Sunday, April 21, 2019

Jekyll Island - at anchor

Fernandina - not done yet!
We waited an extra day to get the light winds and the weatherman came through, this time at least. It was a great day for traveling with temps in the 70's and full sun. There were no surprises through the shallow areas, I just followed the routes posted in bobicw.blogspot.com and the least I saw, in just one spot, was 7 MLLW briefly. It was a stress-free trip. Also, we didn't see any dredges today, not even in Sawpit Creek.

Nice access to shore behind the dinghy dock.
Anchoring was another matter. We had a west wind so it was pushing us out into the channel when anchoring on the west shore. We wound up pulling up anchor and re-anchoring further to the west to be sure we were out of the channel given the west wind. Windlasses are made for things like this, no big deal except for consuming time.

As I said before, nice dinghy dock
We plan on a late start, around 9:00, to get a 2 ft tide for Jekyll. It's not dredged all the way yet. We'll find out more on Monday when we pass through. Our next stop is Crescent River anchorage with a sandy beach for Hoolie.

Saturday, April 20, 2019

Jacksonville Free Docks - Still here

I just love these 65 ft bridges! It replaced a lift bridge last year at Sisters Creek.
I got up this morning and the first thing I looked at, as usual, was the weather report - particularly the wind prediction. The one I put the most credence in is PredictWind and it was projecting 15 to 20 kts winds with gusts to 30 out of the southwest. If you're running inside, it's no big deal but we would be passing through two inlets, one just north of Fernandina (on the nose) and St Andrews (on the nose too)  just south of Jekyll. Could we do it, sure, have we done it before, sure on that score too - but why? I like to enjoy our ride and we're not married to a schedule. A day or two here and there makes no difference in our getting north. We decided to wait a day and leave on Sunday instead with winds of 5 to 10 kts.

We are not as crowded tonight
After all, we were tied up to a free dock courtesy of Jacksonville, so we just relaxed. I changed the oil on the outboard and would have done the same on the genset except I didn't have enough oil!? Such is planning ahead on a boat, at least for me.

The harbormaster for the two docks came by to ask about a car that had been there for several weeks. We knew we had 72 hours allowed so I asked about the other dock facing Sisters Creek. He said there was a four hour limit on that dock since it's a launch area for fishing boats (that pay for the privilege) and just a few large boats would take up all the room. I couldn't find that rule posted anywhere but he did state it and it makes sense.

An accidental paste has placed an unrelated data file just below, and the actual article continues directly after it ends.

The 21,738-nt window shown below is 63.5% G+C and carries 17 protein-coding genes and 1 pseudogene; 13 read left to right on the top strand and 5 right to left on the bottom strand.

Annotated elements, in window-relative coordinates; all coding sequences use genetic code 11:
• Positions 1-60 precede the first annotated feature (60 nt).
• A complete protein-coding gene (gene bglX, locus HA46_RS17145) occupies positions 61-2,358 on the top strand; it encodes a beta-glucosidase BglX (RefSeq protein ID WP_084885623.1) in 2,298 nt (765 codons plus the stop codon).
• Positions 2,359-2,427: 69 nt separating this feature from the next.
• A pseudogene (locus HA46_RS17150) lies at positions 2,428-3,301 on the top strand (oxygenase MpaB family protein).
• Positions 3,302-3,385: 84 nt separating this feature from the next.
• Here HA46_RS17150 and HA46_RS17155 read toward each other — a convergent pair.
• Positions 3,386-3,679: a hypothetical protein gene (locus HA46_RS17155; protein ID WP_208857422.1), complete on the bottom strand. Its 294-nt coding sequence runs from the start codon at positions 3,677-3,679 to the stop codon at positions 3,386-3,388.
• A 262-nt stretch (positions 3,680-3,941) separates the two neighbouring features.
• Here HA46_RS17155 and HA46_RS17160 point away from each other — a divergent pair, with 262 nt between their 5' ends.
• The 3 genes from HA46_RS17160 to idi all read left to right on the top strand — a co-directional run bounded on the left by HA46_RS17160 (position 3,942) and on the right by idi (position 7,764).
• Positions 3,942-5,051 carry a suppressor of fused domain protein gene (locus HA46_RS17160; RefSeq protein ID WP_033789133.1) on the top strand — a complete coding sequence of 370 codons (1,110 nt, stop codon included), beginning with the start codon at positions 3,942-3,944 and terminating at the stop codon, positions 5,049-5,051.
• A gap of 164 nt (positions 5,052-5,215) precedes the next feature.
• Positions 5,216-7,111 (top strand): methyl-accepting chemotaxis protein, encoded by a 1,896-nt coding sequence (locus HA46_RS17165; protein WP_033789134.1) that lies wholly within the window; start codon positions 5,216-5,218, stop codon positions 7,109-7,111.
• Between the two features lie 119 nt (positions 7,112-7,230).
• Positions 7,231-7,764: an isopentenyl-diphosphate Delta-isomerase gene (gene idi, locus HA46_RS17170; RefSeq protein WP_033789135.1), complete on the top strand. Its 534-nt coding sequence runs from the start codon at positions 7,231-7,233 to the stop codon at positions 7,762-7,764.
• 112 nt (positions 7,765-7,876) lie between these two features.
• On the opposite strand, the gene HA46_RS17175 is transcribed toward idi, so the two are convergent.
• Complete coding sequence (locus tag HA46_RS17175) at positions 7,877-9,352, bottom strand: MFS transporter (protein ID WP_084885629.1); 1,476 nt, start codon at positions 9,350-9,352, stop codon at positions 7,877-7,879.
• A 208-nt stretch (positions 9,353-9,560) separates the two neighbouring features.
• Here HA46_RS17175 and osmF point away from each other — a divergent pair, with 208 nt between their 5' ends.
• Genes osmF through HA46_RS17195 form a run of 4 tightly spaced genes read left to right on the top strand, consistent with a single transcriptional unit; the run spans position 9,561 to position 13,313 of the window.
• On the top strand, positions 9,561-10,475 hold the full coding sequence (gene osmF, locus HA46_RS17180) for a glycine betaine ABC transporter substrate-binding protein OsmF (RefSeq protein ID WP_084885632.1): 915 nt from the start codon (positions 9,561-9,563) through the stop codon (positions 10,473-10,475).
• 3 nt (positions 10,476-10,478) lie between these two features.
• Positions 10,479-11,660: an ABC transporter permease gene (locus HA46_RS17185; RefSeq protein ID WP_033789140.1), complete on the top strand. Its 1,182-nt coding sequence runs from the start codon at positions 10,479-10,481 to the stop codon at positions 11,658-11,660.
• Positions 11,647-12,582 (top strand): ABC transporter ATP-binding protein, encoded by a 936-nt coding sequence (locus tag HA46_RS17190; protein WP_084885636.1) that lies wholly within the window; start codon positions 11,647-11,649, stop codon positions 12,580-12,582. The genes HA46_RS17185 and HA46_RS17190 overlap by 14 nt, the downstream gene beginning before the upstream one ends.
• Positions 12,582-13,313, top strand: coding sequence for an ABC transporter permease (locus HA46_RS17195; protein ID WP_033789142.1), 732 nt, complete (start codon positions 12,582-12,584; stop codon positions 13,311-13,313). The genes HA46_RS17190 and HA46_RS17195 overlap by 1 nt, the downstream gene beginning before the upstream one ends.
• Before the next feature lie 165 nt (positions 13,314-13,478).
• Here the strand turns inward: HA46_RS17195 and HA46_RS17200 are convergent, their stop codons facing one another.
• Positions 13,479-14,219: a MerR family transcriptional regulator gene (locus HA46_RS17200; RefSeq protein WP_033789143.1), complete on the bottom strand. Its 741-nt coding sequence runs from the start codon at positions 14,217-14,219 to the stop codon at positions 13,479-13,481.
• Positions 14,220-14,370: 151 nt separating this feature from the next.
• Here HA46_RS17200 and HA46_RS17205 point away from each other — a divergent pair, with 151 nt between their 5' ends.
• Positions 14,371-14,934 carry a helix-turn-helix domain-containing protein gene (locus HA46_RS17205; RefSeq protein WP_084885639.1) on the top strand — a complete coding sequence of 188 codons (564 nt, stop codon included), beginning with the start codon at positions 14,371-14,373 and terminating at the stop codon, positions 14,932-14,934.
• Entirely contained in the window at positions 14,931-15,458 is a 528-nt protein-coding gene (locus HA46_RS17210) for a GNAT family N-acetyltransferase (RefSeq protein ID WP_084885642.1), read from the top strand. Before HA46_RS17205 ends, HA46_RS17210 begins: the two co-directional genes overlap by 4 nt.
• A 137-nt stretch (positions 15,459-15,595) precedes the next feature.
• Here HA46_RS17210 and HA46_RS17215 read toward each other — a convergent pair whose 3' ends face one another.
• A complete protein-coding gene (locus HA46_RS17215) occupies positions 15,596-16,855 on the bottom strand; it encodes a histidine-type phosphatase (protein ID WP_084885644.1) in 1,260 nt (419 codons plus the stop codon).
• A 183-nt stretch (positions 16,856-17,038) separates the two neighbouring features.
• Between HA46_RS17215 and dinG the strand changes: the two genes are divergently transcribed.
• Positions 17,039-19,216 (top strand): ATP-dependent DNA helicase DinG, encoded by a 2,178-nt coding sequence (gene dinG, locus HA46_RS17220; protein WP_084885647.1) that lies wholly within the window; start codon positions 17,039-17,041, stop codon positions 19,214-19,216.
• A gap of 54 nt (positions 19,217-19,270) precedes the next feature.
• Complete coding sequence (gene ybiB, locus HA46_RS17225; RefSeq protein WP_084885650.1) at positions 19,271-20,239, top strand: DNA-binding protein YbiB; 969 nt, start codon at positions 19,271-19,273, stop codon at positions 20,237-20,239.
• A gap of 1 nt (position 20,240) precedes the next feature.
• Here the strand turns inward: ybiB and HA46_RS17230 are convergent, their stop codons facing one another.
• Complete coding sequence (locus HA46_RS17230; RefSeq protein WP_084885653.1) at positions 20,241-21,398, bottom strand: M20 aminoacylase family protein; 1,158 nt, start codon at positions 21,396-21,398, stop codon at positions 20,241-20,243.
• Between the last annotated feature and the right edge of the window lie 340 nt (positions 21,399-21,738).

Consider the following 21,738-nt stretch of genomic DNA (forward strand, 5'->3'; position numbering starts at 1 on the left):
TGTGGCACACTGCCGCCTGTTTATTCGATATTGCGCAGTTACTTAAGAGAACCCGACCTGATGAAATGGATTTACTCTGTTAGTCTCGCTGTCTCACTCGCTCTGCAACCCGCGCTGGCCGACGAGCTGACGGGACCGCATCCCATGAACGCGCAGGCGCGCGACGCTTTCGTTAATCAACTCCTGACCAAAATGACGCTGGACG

Time to walk Hoolie, calming down, finally
I don't know if you noticed or not but there is water on docks now. There are two faucets, one at each end. If you're in the middle, you will need a very long hose.  The wind is finally starting to calm down but it blew all day in the 20kt range. We plan on reaching the Jekyll anchorage Sunday night which has a dinghy dock for Hoolie.

Friday, April 19, 2019

Jacksonville Free Docks - More boats, more rain and wind

It was a day for ducks!
We moved two more boats around to snug them up (like in Coinjock) to make room on the dock. It was a group effort by all those on the dock to help out boaters looking for a safe place before the front came through. We are now full although we are not rafted up yet.

It's full at the inn...There's water on the docks now at both ends of the dock (white pipes)
The front was predicted by all weather services but even so, there were still boats looking for a dock minutes before the storm. Didn't they look at a forecast? We saw winds to 42 kts when the front finally hit early afternoon. Some hail was predicted but we didn't see any, thank goodness - I link my enclosure!

Note the 72 hour maximum stay rule